My daughter is a bookie

Image courtesy : guardian website
Image courtesy : guardian website

My daughter’s love affair with books and stories began when she was around 8 months old, I guess when my wife gave her one of her sister’s old books which she had won as a kid in school. This ‘almost 20 yr old’ book, Rapunzel, which had been won as a consolation prize at her school ended up being  little R’s inseparable companion for quite a few days continuously.

While I am sure she didn’t understand anything about the story, the fact remains that the way in which her Amma told the story, or the way in which I used to enact the story out to her kept her engrossed with it. It became a bedtime ritual, it accompanied most of her meals, and thus began her love affair with the ‘written word’. I say ‘written word’ in quotes as I am sure it is her obsession with stories more than the words themselves which make her such an avid reader at this age.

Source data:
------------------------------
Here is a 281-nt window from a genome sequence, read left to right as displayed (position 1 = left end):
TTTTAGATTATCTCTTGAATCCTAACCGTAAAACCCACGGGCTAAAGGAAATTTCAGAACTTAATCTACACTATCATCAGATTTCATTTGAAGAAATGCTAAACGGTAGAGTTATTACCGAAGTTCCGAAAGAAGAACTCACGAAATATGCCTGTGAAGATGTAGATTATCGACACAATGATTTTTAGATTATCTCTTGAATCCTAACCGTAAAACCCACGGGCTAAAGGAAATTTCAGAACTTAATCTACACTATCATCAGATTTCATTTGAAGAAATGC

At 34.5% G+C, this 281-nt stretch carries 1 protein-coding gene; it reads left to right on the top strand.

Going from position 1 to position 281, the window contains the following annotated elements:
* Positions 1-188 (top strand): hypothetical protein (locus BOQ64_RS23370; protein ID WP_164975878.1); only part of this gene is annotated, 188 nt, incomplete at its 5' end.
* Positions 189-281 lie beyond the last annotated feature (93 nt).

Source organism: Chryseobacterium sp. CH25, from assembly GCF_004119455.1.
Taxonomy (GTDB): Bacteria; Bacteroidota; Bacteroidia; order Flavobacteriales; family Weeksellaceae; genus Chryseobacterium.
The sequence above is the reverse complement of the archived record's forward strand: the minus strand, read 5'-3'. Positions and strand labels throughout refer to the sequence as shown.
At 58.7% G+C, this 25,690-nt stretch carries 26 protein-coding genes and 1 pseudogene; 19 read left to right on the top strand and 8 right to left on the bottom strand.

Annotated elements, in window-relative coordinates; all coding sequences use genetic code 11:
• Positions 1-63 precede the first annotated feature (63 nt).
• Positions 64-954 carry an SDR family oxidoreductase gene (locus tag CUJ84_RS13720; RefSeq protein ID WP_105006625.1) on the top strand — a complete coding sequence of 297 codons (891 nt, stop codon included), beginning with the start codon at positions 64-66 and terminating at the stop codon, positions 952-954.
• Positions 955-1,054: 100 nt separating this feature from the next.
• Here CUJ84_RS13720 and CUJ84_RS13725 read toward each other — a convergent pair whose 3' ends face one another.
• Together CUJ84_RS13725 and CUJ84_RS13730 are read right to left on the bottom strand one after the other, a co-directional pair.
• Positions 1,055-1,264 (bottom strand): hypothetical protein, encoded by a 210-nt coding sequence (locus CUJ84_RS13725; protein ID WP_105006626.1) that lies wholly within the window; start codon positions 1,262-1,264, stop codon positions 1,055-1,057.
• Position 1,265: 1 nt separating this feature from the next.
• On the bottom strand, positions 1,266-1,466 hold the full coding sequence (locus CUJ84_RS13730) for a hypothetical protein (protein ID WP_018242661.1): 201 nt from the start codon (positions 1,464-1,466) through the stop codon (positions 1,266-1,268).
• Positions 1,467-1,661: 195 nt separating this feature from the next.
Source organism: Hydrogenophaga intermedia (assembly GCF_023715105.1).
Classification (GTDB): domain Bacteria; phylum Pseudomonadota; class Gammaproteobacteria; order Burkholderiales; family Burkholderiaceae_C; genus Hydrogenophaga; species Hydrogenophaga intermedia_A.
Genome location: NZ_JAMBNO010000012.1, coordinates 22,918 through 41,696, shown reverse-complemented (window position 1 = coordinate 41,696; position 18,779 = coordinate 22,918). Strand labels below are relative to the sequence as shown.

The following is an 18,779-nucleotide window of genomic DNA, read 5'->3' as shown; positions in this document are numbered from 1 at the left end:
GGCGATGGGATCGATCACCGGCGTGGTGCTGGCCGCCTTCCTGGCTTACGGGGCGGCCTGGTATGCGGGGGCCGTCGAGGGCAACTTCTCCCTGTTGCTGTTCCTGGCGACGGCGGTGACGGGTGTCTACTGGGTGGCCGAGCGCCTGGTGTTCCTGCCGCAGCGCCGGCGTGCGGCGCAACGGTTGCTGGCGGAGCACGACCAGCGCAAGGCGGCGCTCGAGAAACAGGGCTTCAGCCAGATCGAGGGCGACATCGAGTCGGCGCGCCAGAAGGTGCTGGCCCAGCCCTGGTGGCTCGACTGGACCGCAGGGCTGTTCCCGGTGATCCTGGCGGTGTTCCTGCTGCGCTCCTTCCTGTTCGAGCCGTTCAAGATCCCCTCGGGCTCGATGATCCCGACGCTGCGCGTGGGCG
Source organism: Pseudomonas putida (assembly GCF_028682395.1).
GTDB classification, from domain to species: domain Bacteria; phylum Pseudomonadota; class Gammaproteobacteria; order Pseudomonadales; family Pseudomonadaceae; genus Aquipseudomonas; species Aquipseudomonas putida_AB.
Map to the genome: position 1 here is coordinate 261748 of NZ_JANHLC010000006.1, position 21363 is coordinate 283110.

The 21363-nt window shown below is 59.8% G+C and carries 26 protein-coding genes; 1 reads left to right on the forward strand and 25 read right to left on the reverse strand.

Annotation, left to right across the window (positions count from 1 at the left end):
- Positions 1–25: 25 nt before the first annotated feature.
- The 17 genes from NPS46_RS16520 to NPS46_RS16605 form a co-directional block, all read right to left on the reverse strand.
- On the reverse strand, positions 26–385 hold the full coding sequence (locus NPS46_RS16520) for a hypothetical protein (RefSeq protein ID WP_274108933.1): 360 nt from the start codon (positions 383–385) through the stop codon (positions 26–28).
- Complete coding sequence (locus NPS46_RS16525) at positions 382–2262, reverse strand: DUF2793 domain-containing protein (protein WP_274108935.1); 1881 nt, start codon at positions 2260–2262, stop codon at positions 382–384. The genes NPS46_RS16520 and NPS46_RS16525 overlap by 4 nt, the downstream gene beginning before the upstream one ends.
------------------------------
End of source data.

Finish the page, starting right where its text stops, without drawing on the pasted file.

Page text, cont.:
My wife and me have always been reasonably avid readers and with the exception of really crazy busy times at office and work pressures, we have both managed to keep up with this habit reasonably well. The long commutes to and from office when I was in Chennai managed to re-‘kindle’ the reading habit in me, more so with my newly acquired Kindle (hence the quotes). And the post delivery break meant that my wife also renewed her love for books. While our tastes in books have slowly started to diverge, the fact remains that both of us do spend some time with our reading, and this is something that little R had probably noticed right from the beginning.